To do: Determine your emotional reserve tank level. This is not an exact science, but will get you started.

  • Full tank: You wake rested, raring to go, excited to dig into projects, and laughing off the little unexpected setbacks.
  • Half-full tank: You wake a bit tired, but fair well during the day. You have begun to notice a little fraying at the emotional edges, when handling stressful situations.
  • Needle on or near empty: You oversleep your alarm, feel overwhelmed by your lists and deadlines, snap or tear up easily.

  Where does your fuel gauge sit?

2. Depressurize

Take a load off your emotions by making choices to de-stress your lifestyle. Actively take control of your obligations, instead of just making your way through the never-ending list.

  • Prioritize- Quit feeling like you absolutely must do everything. Learn to make lists of obligations and find a system to identify those that absolutely must be done today, tomorrow, etc. Be prepared to move some items to the “sometime later” or the “trash” bin. Be honest here.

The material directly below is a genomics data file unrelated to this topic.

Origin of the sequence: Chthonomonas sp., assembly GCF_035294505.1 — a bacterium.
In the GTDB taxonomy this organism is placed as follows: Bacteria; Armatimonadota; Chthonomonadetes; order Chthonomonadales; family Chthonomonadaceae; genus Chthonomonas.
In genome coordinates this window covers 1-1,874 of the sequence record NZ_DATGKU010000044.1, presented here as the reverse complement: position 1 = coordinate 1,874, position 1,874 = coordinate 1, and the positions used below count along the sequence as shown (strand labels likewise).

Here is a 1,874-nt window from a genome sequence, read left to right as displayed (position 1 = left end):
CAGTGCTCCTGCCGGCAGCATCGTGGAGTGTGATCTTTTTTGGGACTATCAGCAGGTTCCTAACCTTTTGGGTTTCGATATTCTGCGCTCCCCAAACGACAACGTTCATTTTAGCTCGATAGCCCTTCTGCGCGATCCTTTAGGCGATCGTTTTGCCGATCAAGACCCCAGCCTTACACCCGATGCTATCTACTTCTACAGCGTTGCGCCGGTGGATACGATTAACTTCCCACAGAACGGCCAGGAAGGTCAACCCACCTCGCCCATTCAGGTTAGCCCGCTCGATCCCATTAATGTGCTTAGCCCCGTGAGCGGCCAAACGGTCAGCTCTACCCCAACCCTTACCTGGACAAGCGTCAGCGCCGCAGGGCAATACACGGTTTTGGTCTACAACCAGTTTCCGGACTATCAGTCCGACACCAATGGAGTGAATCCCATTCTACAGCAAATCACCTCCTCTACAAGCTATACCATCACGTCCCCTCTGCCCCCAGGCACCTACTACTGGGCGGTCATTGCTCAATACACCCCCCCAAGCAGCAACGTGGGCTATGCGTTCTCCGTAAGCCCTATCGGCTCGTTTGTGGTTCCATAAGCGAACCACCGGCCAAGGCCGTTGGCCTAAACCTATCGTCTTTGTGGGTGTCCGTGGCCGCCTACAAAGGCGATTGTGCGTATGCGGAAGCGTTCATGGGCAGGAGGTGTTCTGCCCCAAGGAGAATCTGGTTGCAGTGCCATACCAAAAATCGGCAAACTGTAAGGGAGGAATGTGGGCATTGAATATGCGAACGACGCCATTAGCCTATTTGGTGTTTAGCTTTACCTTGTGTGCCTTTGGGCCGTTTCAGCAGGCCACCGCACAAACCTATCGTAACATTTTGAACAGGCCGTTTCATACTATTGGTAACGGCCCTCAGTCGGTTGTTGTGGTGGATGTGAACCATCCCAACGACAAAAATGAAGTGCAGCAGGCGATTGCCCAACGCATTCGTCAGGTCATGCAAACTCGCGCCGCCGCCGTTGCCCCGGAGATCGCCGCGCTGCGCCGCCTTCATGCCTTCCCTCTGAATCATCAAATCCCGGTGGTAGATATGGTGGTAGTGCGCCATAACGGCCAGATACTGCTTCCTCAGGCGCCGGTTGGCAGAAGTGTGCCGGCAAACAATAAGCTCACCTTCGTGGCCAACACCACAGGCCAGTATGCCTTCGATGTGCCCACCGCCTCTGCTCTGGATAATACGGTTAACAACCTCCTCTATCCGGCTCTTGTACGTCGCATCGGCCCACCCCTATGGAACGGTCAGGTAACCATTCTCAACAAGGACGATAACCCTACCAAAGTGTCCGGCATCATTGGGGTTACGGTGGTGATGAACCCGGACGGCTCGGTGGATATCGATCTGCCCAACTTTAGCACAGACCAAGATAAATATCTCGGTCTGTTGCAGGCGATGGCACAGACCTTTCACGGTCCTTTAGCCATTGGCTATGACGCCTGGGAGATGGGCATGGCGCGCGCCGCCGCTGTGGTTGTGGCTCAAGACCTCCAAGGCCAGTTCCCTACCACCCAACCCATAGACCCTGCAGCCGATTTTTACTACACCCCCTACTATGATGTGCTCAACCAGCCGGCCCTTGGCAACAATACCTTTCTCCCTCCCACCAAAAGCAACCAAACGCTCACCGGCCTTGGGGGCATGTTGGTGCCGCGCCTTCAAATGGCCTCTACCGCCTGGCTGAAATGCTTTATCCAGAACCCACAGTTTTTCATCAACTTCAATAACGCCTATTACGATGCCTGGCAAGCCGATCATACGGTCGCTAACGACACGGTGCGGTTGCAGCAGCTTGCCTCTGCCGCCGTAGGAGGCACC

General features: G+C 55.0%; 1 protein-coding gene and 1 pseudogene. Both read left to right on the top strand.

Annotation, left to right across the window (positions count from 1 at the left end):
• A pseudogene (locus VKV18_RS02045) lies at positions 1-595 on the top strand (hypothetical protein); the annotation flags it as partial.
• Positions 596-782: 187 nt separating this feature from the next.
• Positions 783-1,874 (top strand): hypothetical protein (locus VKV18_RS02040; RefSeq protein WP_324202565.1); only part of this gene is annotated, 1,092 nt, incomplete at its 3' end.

To do:

Need help prioritizing? There are many resources on effective time management. To get you started, check out this quick read from Psychology Today or this course on the famous Dale Carnegie Method.  

Assembly line-Look for repetitive tasks that can be grouped or pre-done for time efficiency.

  • For example, if you cook a dinner every day, buy that time back by making Sunday evening your cook-ahead day.
  • Make several dinners ahead and reheat them in the evenings.
  • Let Tupperware be your friend! Meal prepping doesn’t have to be time consuming or hard.
  • I turn on the music and start cooking.
  • I find slow cookers, pressure cookers, and 3-4 ingredient meals to be the most time friendly.
  • Check out some tips here.

3. Just Say No